The government says the lockdown is necessary to contain the spread of the virus, which has killed more than 81,000 people globally.
The United Nations World Food Programme (WFP) said Wednesday it needed US$130 million to fund emergency operations in Zimbabwe until August and prevent a catastrophe in the southern African nation, as climate- and recession-induced food shortages deepened.
The WFP added 7.7 million Zimbabweans, half the population, need food aid after a devastating drought and cyclone last year. A lack of predictable rains this year has affected crops, compounding the situation.
The coronavirus pandemic has added to the pressure. Zimbabwe has recorded only three deaths and 11 cases, but economists predict it could face a second successive recession this year as the pandemic shuts down large parts of the global economy.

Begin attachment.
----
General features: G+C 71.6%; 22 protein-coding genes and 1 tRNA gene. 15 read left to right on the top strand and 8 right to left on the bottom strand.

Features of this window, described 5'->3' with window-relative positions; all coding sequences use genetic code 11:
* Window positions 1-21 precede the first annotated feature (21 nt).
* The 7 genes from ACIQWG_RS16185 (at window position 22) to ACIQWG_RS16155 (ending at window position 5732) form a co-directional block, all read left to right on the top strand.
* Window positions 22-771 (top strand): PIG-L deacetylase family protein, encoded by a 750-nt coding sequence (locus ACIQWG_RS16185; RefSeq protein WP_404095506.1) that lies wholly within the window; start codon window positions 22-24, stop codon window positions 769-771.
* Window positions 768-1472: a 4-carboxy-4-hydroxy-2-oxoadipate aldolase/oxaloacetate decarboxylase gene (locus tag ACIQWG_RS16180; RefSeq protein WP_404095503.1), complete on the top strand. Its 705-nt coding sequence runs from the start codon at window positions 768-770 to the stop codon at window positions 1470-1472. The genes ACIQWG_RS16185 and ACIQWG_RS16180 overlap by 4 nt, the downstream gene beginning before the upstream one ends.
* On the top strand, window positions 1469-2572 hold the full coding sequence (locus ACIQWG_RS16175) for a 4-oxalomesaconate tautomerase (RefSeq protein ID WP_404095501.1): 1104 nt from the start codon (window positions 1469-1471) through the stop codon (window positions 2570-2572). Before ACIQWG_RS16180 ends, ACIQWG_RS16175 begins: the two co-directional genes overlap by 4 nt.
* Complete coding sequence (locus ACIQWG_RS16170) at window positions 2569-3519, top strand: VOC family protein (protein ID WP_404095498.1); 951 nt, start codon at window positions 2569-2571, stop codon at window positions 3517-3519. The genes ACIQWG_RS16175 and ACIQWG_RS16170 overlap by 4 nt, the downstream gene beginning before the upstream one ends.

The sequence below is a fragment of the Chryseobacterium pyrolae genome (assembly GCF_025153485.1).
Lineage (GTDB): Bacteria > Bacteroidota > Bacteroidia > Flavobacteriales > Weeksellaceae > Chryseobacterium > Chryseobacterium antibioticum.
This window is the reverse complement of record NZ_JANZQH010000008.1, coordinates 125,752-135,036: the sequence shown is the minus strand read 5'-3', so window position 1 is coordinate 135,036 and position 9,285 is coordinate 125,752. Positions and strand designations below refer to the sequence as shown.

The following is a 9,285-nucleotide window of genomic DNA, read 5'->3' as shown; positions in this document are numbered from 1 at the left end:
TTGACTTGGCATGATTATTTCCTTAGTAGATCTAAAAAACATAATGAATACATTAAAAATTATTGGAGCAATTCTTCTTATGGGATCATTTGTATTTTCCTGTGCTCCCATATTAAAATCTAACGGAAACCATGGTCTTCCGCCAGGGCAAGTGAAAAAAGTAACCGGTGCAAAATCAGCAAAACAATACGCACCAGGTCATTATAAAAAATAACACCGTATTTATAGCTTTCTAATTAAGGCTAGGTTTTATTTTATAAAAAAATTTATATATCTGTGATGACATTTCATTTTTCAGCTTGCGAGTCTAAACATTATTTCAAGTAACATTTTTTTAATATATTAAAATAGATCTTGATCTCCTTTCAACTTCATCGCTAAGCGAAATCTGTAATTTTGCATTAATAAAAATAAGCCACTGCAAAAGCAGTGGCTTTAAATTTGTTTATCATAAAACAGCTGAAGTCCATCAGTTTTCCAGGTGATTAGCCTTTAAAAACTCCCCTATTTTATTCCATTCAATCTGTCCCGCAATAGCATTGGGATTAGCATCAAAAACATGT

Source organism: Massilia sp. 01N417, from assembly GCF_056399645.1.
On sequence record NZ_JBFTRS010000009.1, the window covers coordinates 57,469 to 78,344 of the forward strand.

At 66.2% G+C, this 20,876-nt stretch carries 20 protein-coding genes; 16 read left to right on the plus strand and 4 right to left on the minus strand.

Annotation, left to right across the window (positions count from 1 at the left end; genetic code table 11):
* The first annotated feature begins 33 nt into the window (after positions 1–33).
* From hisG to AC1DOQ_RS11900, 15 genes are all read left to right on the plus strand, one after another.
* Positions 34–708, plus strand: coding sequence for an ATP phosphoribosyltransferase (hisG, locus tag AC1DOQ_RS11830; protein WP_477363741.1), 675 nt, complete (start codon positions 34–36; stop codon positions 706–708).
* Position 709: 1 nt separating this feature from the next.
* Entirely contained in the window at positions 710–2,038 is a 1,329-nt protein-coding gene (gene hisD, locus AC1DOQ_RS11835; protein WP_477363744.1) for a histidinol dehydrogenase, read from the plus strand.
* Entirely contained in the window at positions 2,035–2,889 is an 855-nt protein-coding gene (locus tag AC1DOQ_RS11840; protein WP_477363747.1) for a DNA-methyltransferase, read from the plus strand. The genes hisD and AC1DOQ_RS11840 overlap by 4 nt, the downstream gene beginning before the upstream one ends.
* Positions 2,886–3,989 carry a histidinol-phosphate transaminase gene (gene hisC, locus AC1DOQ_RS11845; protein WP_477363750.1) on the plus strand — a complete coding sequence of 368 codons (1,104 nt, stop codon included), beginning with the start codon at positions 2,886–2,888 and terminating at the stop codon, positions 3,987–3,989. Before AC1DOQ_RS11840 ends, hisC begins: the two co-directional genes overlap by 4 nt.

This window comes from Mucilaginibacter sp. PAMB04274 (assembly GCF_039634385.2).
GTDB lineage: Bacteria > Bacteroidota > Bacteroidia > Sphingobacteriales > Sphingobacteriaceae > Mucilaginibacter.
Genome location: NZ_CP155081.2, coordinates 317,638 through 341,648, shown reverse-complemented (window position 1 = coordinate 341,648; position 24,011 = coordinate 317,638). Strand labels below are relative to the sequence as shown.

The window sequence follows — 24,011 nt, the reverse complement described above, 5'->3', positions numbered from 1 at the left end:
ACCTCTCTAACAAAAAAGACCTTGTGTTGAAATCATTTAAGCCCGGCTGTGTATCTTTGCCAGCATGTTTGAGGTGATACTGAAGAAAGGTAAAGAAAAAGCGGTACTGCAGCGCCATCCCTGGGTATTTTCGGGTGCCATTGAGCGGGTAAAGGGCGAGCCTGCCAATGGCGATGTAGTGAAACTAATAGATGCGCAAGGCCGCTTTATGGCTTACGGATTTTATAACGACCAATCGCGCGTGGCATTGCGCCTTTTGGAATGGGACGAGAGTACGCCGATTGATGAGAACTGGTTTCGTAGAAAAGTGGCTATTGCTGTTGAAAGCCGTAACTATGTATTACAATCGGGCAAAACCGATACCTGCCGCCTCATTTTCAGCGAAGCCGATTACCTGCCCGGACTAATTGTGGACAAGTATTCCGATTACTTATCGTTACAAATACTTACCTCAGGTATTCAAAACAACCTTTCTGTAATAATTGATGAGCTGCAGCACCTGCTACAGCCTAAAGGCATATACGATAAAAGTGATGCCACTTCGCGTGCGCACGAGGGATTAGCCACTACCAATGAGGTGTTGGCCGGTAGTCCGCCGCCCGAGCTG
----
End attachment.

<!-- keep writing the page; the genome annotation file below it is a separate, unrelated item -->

The country's mining industry, the largest single earner of foreign exchange, has already signaled that exports could fall by a quarter due to the effects of the new coronavirus.
“With most Zimbabweans already struggling to put food on the table, the COVID-19 pandemic risks even wider and deeper desperation,” WFP Director for Zimbabwe Eddie Rowe said in a statement.
“We must all do our utmost to prevent this tragedy from turning into a catastrophe.”
The agency warned that inflation, at 540 percent in February, was pushing prices of staples beyond the means of most Zimbabweans, forcing families to eat less and sell off belongings or go into debt.
Zimbabwe is under a 21-day lockdown but some residents have complained about this, exacerbating the situation. More than 80 percent of the working population ekes out a living in the informal sector, leaving them with few protections.